Wichita school officials say they are still not sure what will happen with a former Dillons grocery store near North High School, which the district bought four years ago this month for $2 million.
Superintendent John Allison said he’s waiting to see how the remainder of a $370 million bond issue shakes out – in particular, the final cost of a new Southeast High School – before deciding what to do with the former Dillons property.
“We’ve got to get the other bond projects complete, and then we’ll be able to assess what our current needs are and where the funding stands,” Allison said. “There’s a lot of potential there.”
School board members bought the property in December 2010, citing plans to renovate the former grocery store and use it to expand North High’s technical education program.
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Dillons closed the store at 13th and Waco, just east of North High, in 2008 and relocated to 21st and Amidon. District officials negotiated with a Delaware-based investment company that owned the building – originally listed at $4.5 million – for more than a year before approving the $2 million deal.
Since 2012, the building has been used as an office, warehouse and distribution center for Operation School Bell, a project of the Assistance League, which provides clothing and other supplies for Wichita-area children in need.
Allison said the 4-acre property is providing much-needed parking for North High, the district’s smallest high school campus. But exactly how the district will use the 44,000-square-foot building is still a question mark, he said.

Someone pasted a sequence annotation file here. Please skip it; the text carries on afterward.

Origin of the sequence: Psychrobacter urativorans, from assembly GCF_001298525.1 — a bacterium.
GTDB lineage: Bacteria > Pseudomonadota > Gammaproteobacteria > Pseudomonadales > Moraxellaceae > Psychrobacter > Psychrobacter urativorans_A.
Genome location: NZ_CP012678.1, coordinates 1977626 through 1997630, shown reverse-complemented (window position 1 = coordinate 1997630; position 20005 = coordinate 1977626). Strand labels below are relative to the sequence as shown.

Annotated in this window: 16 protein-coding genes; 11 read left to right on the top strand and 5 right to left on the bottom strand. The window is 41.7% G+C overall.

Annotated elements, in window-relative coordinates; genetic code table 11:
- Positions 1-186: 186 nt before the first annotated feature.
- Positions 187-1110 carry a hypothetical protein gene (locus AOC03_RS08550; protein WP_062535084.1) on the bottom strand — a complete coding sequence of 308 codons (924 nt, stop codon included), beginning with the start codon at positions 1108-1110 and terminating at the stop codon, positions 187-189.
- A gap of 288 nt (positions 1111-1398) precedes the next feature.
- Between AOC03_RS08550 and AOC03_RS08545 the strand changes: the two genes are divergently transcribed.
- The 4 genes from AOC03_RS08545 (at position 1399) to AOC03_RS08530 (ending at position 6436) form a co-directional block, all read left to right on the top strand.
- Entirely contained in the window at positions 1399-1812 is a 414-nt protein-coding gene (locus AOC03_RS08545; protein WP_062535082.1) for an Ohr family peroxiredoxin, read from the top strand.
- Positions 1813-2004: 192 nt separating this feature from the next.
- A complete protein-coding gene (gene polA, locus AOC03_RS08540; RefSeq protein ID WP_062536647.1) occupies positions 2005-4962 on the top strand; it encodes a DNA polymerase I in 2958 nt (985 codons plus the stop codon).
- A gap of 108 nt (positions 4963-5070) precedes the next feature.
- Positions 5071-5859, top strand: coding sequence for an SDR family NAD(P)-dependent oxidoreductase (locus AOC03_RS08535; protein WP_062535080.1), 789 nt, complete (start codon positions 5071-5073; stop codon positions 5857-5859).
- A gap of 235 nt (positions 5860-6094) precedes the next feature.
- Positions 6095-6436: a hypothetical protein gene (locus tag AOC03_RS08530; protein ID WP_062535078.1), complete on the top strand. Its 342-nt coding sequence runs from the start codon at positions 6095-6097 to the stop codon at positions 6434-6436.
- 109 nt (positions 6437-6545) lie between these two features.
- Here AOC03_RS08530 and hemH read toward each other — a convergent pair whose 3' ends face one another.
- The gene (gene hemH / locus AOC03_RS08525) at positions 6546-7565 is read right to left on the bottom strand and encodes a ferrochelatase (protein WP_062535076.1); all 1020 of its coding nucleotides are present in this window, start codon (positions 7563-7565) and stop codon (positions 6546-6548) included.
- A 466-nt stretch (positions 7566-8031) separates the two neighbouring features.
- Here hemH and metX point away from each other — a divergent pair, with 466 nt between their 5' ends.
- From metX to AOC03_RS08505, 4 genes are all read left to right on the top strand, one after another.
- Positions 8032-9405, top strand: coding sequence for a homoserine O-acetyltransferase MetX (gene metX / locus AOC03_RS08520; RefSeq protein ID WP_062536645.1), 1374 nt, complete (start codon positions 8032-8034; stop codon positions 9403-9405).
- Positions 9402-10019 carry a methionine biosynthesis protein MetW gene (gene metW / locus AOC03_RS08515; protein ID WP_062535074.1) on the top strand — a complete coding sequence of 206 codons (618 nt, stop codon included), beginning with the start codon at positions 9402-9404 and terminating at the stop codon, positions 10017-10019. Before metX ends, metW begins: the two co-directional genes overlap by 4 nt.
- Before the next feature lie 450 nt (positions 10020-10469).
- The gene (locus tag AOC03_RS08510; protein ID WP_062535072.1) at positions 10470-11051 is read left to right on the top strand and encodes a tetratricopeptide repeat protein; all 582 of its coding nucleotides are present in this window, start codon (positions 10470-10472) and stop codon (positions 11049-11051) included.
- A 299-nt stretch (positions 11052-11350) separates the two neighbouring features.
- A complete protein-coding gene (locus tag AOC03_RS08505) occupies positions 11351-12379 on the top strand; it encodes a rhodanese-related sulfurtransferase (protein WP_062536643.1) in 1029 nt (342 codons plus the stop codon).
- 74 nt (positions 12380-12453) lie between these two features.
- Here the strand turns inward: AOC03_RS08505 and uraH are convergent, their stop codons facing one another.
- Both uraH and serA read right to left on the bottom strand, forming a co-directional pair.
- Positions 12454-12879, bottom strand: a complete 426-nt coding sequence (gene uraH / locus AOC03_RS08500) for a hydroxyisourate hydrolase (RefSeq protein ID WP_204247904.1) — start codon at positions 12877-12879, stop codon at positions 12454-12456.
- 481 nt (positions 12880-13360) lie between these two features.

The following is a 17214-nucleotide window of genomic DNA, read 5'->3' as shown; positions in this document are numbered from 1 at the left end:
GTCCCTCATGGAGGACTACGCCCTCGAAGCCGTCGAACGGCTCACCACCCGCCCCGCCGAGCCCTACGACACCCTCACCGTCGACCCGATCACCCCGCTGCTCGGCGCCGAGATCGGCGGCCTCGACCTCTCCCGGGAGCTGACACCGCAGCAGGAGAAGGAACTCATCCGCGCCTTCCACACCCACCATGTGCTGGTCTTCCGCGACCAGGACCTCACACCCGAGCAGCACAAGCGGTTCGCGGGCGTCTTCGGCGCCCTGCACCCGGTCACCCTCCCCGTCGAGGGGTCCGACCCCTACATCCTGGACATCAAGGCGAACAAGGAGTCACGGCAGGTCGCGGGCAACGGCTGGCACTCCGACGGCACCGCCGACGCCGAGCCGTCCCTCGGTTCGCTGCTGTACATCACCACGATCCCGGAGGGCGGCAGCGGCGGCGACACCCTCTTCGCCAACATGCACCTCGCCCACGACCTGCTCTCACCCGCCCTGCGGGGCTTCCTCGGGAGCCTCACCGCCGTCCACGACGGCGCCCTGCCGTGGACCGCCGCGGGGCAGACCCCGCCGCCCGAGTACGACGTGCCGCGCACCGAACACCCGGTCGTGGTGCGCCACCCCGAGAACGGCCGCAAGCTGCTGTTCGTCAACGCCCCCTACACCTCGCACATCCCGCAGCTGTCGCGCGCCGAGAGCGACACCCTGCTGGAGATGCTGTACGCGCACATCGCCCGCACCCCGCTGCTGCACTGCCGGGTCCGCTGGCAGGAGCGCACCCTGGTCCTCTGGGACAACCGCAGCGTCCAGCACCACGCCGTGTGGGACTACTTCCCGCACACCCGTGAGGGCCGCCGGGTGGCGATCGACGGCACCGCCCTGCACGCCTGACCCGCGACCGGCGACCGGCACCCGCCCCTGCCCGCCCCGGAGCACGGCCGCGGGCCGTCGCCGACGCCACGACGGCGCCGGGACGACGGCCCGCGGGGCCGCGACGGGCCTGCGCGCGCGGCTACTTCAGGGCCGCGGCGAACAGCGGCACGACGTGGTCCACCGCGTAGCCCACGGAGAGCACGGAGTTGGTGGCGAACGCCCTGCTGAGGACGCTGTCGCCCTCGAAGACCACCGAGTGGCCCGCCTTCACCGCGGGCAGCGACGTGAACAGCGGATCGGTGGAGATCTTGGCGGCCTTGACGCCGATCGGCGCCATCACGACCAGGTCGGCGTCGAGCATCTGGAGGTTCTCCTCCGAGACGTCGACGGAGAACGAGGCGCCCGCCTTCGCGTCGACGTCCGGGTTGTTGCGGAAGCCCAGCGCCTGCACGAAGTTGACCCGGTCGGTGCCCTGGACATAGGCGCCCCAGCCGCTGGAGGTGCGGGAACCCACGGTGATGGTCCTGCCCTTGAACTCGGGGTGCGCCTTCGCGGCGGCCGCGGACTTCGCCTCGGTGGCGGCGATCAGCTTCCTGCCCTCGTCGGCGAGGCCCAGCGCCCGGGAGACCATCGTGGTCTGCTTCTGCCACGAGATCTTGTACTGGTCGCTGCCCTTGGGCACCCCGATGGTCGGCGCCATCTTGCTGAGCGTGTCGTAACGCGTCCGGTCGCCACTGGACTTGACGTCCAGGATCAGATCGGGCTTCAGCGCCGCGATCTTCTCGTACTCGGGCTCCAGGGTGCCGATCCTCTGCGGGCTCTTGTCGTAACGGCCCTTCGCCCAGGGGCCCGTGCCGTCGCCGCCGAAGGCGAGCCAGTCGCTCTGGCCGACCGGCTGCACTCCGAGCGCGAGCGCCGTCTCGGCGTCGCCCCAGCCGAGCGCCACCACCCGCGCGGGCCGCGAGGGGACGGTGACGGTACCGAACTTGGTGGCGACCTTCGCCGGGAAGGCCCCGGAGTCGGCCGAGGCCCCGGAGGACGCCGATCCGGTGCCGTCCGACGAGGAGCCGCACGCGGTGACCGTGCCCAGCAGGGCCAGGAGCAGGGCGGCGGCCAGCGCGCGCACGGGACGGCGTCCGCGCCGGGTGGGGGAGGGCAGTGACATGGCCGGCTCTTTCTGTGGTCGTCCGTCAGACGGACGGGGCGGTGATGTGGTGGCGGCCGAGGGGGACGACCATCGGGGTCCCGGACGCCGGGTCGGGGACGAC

“Once we get some of the major bids underway at Southeast (High) and have a good feel for the cost factors and those types of things, then we’ll begin to think about what we might eventually do with that Dillons building,” Allison said.
North High’s enrollment has grown by nearly 150 students the past two years. With 2,185 ninth- through 12th-graders this fall, North is only about 40 students shy of East High School, the state’s largest high school.
When they bought the former Dillons store in 2010, district officials pointed to bond issue plans that called for nearly doubling North High’s technical education building, which sits between the school and the Dillons building.
Another part of the bond plan, a $10 million technical education magnet high school program, has since been dropped in favor of technical education projects at each high school and a proposed technical education academy at the new Southeast High.
The first major contracts for work on Southeast “will help us get a feel for what the bidding market’s going to be like” and what the final cost for that project will be, Allison said. “After that is under way, we can start thinking about other projects.”